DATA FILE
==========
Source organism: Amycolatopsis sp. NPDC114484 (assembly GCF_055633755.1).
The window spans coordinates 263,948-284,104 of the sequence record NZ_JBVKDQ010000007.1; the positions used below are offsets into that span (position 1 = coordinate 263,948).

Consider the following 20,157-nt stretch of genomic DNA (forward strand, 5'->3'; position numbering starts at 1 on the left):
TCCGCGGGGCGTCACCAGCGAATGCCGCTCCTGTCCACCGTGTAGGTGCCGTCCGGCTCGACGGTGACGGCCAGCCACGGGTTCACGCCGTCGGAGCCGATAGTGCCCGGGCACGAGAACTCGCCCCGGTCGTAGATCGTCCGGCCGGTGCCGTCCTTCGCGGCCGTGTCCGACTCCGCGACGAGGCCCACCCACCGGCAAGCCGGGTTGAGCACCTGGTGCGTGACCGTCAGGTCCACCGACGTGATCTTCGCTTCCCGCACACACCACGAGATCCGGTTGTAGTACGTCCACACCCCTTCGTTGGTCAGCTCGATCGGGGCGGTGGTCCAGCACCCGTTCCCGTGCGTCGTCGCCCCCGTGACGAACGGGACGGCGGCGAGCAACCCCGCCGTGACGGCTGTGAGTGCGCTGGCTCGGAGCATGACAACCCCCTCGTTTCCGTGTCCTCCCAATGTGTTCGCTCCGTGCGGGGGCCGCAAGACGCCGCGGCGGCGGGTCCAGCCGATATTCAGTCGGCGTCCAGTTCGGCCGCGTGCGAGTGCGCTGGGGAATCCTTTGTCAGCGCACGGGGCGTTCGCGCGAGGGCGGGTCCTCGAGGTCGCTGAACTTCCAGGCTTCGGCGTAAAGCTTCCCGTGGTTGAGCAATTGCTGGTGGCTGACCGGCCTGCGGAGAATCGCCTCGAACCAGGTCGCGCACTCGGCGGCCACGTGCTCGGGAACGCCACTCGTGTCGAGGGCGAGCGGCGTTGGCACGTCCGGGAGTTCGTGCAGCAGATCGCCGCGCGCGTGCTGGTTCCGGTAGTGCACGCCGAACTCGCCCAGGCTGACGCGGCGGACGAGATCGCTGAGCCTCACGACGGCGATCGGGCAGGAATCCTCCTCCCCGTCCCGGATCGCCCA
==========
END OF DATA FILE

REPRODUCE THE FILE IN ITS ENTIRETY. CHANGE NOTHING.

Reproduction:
Source organism: Amycolatopsis sp. NPDC114484 (assembly GCF_055633755.1).
The window spans coordinates 263,948-284,104 of the sequence record NZ_JBVKDQ010000007.1; the positions used below are offsets into that span (position 1 = coordinate 263,948).

Consider the following 20,157-nt stretch of genomic DNA (forward strand, 5'->3'; position numbering starts at 1 on the left):
TCCGCGGGGCGTCACCAGCGAATGCCGCTCCTGTCCACCGTGTAGGTGCCGTCCGGCTCGACGGTGACGGCCAGCCACGGGTTCACGCCGTCGGAGCCGATAGTGCCCGGGCACGAGAACTCGCCCCGGTCGTAGATCGTCCGGCCGGTGCCGTCCTTCGCGGCCGTGTCCGACTCCGCGACGAGGCCCACCCACCGGCAAGCCGGGTTGAGCACCTGGTGCGTGACCGTCAGGTCCACCGACGTGATCTTCGCTTCCCGCACACACCACGAGATCCGGTTGTAGTACGTCCACACCCCTTCGTTGGTCAGCTCGATCGGGGCGGTGGTCCAGCACCCGTTCCCGTGCGTCGTCGCCCCCGTGACGAACGGGACGGCGGCGAGCAACCCCGCCGTGACGGCTGTGAGTGCGCTGGCTCGGAGCATGACAACCCCCTCGTTTCCGTGTCCTCCCAATGTGTTCGCTCCGTGCGGGGGCCGCAAGACGCCGCGGCGGCGGGTCCAGCCGATATTCAGTCGGCGTCCAGTTCGGCCGCGTGCGAGTGCGCTGGGGAATCCTTTGTCAGCGCACGGGGCGTTCGCGCGAGGGCGGGTCCTCGAGGTCGCTGAACTTCCAGGCTTCGGCGTAAAGCTTCCCGTGGTTGAGCAATTGCTGGTGGCTGACCGGCCTGCGGAGAATCGCCTCGAACCAGGTCGCGCACTCGGCGGCCACGTGCTCGGGAACGCCACTCGTGTCGAGGGCGAGCGGCGTTGGCACGTCCGGGAGTTCGTGCAGCAGATCGCCGCGCGCGTGCTGGTTCCGGTAGTGCACGCCGAACTCGCCCAGGCTGACGCGGCGGACGAGATCGCTGAGCCTCACGACGGCGATCGGGCAGGAATCCTCCTCCCCGTCCCGGATCGCCCA